“Speaking at Newmarch, near Barnsley, last month, Mr. Waddy drew a heartrending picture of the tyranny practised in Ireland, and illustrated his theme and moved his audience to the execration of Mr. Balfour by the artistic recital of a horrible tale. He declared that a little child had been barbarously sentenced by resident magistrates to a month’s imprisonment for throwing a stone at a policeman. Some hard-headed or hard-hearted Yorkshireman, however, would not believe Mr. Waddy offhand, and challenged him to declare names, place, and date. On the 15th of November, Mr. Waddy gave the following particulars in writing. He stated that the magistrates who had imposed the brutal punishment were Mr. Hill and Colonel Bowlby, that the case was tried at Keenagh on the 23rd of April, 1888, that the child’s name was Thomas Quin, aged nine, and that the charge was throwing stones at the police.
“The clue thus afforded has been followed up. It is grievous that cool and calculating investigation should spoil a pretty story, but here is the truth.
“On the 20th of April, before Colonel Stewart and Colonel Bowlby, resident magistrates, Thomas Quin, aged 19 years, was convicted of using intimidation towards William Nutley, in consequence of his having done an act which he had a legal right to do—viz., to evict a labourer, Michael Fegan, of Clearis, who refused to work for him. Thomas Quin was sentenced to one month’s imprisonment.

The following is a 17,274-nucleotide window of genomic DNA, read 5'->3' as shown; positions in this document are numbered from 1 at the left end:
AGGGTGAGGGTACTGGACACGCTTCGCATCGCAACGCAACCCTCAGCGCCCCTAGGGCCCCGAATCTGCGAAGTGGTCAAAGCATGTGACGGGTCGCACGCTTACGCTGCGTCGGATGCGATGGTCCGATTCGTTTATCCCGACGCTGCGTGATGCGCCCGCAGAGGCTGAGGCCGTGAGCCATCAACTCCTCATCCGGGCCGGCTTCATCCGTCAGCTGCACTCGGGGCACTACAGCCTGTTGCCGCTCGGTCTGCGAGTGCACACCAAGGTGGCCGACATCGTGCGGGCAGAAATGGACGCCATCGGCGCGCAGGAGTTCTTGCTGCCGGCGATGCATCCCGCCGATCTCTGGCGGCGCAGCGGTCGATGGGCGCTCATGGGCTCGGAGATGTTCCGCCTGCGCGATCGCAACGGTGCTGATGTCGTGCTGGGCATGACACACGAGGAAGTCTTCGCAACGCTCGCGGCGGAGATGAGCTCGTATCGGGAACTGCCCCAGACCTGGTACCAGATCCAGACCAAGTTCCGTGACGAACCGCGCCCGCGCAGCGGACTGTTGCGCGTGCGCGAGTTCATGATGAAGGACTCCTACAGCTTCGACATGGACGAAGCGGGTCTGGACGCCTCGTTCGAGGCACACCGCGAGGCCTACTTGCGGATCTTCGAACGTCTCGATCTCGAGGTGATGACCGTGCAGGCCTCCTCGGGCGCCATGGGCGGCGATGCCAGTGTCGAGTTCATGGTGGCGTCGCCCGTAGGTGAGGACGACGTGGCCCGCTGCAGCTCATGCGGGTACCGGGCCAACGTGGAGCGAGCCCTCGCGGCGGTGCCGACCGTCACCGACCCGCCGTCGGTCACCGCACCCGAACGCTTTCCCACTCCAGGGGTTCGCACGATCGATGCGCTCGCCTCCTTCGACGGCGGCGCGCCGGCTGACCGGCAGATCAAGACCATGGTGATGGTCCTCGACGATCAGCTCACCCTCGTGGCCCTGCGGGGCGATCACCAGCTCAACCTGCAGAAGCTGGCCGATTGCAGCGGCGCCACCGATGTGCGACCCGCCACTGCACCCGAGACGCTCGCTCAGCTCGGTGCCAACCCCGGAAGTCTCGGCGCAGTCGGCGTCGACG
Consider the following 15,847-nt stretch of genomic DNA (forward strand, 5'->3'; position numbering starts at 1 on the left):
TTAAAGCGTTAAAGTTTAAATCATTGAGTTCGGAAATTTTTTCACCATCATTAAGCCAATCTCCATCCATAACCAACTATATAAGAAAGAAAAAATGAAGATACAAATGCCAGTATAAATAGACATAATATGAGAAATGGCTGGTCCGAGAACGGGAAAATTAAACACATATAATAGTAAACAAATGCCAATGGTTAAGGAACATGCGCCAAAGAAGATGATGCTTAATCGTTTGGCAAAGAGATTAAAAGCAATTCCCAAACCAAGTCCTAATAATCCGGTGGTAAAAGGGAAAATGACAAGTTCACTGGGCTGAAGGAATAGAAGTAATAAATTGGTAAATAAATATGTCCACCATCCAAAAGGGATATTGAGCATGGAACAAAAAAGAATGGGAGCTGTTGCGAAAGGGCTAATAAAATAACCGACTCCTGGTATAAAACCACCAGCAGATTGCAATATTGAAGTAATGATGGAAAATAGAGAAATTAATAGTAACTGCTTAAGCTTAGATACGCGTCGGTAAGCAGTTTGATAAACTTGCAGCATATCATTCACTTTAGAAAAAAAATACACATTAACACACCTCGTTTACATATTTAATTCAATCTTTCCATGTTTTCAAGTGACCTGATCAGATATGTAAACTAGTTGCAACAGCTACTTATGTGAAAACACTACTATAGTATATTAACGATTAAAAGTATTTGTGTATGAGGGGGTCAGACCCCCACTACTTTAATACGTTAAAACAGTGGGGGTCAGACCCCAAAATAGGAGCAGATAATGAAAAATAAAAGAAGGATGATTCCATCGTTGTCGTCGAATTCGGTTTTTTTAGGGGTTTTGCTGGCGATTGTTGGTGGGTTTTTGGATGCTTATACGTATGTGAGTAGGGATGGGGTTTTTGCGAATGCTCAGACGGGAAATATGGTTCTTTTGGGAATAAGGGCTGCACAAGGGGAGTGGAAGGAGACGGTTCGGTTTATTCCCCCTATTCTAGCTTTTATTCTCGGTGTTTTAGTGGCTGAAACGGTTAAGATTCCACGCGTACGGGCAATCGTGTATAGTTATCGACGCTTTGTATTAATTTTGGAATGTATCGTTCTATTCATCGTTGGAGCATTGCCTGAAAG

“I am quite sure that Mr. Waddy will publicly acknowledge that he played upon the feelings of his hearers with a trumped-up tale of woe, but I wonder whether anything will teach the British political tourist that a great number of my countrymen unfortunately feel a genuine delight in hoaxing them.
“Your obedient servant,
“AN IRISH LIBERAL.”
As for the assertion of poverty and inability to pay, so invariably made to excuse defaulting tenants, I will give these two instances to the contrary.
“Writing on behalf of Mr. Balfour to Mr. E. Bannister, of Hyde, Cheshire, Mr. George Wyndham, M.P., recounts a somewhat remarkable circumstance in connection with the position and circumstances of a tenant on Lord Kenmare’s estate who declined to pay his rent on the plea of poverty:—’Irish Office, Nov. 28, 1889. Dear Sir,—In reply to your letter of the 22nd inst., I beg to inform you that I have made careful inquiries into the case of Molloy, a tenant on Lord Kenmare’s estate. I find that so far from exaggerating the scope of this incident, you somewhat understate the case. The full particulars were as follow:—The estate bailiffs visited the house of Molloy, a tenant who owed L30 rent and arrears. They seized his cows, and then called at his home to ask him if he would redeem them by paying the debt. Molloy stated that he was willing to pay, but that he had only L7 altogether. He handed seven notes to the bailiff, who found that one of them was a L5 note, so that